This 1987 classic movie stars Steve Martin as Neil Page, an uptight and somewhat pessimistic executive who wants to be home for Thanksgiving on time; it also stars John Candy as Del Griffith, a kind-hearted and optimistic man who happens to meet Neil when they both vie for a taxi. From then on, the two continue to run into each other and due to bad weather and flight cancellations, they decide to embark on a journey to get Neil home in time for the holidays. On their way, they meet a woman who gave birth to a child that came out sideways, drive on the wrong side of the highway, and spoon each other in a motel. Each of these moments is not only memorable because of the absurdity, but because of John Hughes' dialogue that makes the somewhat unreal situation quite real. The characters feel like they could be people you know; Neil Page could be your uptight and conservative father with a short temper, while Del Griffith is your best friend's cool and understanding dad.
Hughes, who is the writer, director, and producer, incorporates the use of different camera movements and editing to emphasize the comedy and hold the audience's attention in each scene. For example, in the scene in which Neil and Del drive on the wrong side of the highway and are bypassed by two semi-trucks, quick shots are used to hold the audience's attention and to create a thrill in which the audience doesn't know what will happen next. We are shown cuts of Del and Neil, and within these quick cuts are different shots of the men dressed in costume, such as Del dressed as the devil. Another use of a shot for comedic response is when Del and Neil decide to shack up together and have to spend a night in the same bed. The camera pans starting from Del's body and makes its way to Neil, who is spooning with Del. It is truly hilarious and this is helped by the fact that it is filmed with just the right camera movement.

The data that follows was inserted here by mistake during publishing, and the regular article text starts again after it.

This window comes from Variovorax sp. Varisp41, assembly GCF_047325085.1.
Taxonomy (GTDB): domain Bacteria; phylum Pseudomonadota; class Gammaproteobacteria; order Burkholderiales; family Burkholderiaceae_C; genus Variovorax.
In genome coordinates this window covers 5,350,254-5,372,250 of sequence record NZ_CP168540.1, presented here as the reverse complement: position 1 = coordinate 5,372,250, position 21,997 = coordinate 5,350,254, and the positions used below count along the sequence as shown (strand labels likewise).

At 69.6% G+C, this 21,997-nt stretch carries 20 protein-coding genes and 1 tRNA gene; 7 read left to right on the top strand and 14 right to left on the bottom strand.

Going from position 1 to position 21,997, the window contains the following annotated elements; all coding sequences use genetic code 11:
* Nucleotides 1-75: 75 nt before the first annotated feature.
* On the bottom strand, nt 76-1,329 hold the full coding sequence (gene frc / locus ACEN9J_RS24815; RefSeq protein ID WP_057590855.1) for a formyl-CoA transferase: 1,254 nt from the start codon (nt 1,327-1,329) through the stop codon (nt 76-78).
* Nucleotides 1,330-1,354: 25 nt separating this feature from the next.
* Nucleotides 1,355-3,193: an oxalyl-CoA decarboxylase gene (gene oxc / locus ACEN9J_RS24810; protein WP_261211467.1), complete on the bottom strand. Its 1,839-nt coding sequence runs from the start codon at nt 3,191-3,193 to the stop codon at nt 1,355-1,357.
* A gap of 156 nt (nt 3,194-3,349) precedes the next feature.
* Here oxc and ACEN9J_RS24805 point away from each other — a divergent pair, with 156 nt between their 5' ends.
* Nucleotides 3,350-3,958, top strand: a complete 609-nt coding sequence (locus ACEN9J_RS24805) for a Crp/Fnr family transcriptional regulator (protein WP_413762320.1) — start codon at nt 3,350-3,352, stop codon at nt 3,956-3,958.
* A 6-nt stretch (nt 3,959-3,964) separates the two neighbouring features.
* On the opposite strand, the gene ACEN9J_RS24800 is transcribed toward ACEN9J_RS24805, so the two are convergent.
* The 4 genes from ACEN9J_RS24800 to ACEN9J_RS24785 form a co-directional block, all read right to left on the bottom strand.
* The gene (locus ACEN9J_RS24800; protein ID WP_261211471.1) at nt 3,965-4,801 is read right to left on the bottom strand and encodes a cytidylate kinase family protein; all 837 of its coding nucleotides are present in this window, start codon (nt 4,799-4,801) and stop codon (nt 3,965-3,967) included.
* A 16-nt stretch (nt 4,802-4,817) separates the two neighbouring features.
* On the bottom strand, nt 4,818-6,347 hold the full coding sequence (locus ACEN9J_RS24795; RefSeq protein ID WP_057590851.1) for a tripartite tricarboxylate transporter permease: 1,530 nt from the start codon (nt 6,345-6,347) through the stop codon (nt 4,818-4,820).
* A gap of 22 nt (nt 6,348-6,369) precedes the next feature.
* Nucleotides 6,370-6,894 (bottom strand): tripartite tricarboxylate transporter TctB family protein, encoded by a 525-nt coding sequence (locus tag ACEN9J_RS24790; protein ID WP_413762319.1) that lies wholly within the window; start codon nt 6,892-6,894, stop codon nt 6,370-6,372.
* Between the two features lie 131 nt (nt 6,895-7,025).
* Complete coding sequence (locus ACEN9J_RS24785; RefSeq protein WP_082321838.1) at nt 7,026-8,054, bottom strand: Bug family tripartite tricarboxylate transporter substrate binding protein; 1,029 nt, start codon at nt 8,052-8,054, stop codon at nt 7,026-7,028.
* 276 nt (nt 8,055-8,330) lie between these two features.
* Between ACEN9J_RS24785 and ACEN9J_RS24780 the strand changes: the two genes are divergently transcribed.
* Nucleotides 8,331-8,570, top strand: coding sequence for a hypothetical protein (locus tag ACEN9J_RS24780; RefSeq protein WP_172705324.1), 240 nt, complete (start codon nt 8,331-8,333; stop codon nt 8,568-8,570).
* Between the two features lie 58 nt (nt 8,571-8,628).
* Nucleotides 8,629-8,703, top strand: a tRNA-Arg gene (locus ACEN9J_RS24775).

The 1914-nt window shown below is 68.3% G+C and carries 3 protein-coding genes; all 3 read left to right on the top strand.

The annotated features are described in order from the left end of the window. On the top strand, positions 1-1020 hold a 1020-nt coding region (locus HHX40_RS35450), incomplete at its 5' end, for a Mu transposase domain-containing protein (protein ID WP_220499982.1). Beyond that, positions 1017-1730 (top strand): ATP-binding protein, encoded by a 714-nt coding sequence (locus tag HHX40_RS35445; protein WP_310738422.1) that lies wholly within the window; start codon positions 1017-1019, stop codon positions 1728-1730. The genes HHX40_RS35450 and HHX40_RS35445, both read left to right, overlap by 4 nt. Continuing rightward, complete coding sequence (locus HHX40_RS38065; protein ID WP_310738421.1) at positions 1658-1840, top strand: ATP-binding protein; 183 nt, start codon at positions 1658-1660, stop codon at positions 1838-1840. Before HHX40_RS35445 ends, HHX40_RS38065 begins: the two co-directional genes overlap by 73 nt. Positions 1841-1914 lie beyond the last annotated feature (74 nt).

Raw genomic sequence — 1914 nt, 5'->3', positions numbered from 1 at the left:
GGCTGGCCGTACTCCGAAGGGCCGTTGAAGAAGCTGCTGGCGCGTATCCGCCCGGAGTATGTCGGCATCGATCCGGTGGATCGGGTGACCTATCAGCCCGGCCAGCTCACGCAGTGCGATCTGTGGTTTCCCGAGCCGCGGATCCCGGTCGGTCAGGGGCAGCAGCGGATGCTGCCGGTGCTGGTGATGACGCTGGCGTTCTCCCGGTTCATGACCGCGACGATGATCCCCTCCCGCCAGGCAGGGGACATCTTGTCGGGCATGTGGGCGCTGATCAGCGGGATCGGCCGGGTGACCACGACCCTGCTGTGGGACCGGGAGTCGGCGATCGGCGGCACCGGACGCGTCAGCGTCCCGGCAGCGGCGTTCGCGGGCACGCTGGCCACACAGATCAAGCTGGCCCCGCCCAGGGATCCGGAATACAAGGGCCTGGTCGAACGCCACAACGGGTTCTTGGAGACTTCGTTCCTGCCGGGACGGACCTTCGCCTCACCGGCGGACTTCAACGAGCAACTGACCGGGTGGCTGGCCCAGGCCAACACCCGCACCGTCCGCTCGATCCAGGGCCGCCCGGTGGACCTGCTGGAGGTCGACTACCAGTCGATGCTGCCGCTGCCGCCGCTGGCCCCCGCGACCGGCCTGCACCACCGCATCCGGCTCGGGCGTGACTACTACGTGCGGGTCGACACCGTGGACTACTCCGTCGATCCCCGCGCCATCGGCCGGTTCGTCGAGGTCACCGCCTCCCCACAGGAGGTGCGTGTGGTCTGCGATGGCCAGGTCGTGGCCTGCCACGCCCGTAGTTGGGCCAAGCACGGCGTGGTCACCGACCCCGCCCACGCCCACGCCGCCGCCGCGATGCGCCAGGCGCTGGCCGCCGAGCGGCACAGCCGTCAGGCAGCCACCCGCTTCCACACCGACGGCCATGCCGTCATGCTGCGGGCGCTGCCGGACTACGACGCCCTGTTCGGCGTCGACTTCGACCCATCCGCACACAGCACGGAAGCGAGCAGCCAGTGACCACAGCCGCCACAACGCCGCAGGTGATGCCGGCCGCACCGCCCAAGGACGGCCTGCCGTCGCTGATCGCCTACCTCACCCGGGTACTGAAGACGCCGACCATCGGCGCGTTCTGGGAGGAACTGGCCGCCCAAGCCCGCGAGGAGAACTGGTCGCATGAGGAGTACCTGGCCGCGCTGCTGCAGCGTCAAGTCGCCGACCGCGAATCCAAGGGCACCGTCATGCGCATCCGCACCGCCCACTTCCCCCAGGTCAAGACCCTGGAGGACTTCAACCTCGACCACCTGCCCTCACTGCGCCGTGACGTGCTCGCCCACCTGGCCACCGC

"Planes, Trains and Automobiles" at first glance might seem just like an eighties version of "Superbad" or anything that Will Ferrell makes nowadays. But this movie is mainly about the relationship of Del and Neil, two unlikely friends who bond together and help each other in unexpected ways. John Hughes does a magnificent job of creating funny situations and subtly incorporation the message that friends are what make the hard moments in life tolerable.
The characters seem to grow throughout the movie, and truly learn about what it means to be a true friend. I won't give away the ending, but I will say that it made me smile and my emotions were heightened by the eighties synthetic pop in the background- probably the only thing dating this otherwise timeless film.
Friday, February 22, 2008
So here is what I decided, I think I am going to try to blog everytime I see a movie. That might work out, or it may not, but for right now, it's gonna work. Tonight I went to see "Be Kind Rewind" starring Jack Black, Mos Def, Danny Glover, and Mia Farrow. It was pretty much an all-star cast which was pretty exciting if I do say so myself. Frankly, I'm kind of over all of these new comers and siblings, i.e. Jamie Lynn Spears, Emma Roberts, numerous Disney Channel stars. I want real actors who are good at what they do. And tonight, I got what I wished for. "Be Kind Rewind" is about two guys (Black and Def) who take over an older man's (Glover)video rental shop while he is away inspecting the DVD competition. In the process, Black's character becomes magnetic and erases all of the movies on tape at the video store (which shares the same name as the movie's title). With no other tapes, the boys must remake twenty minute versions of classic films such as "Ghostbusters", "Driving Ms. Daisy", and "Boys N Da Hood". Suddenly, there is a cult following to their movies, and everyone in town becomes involved.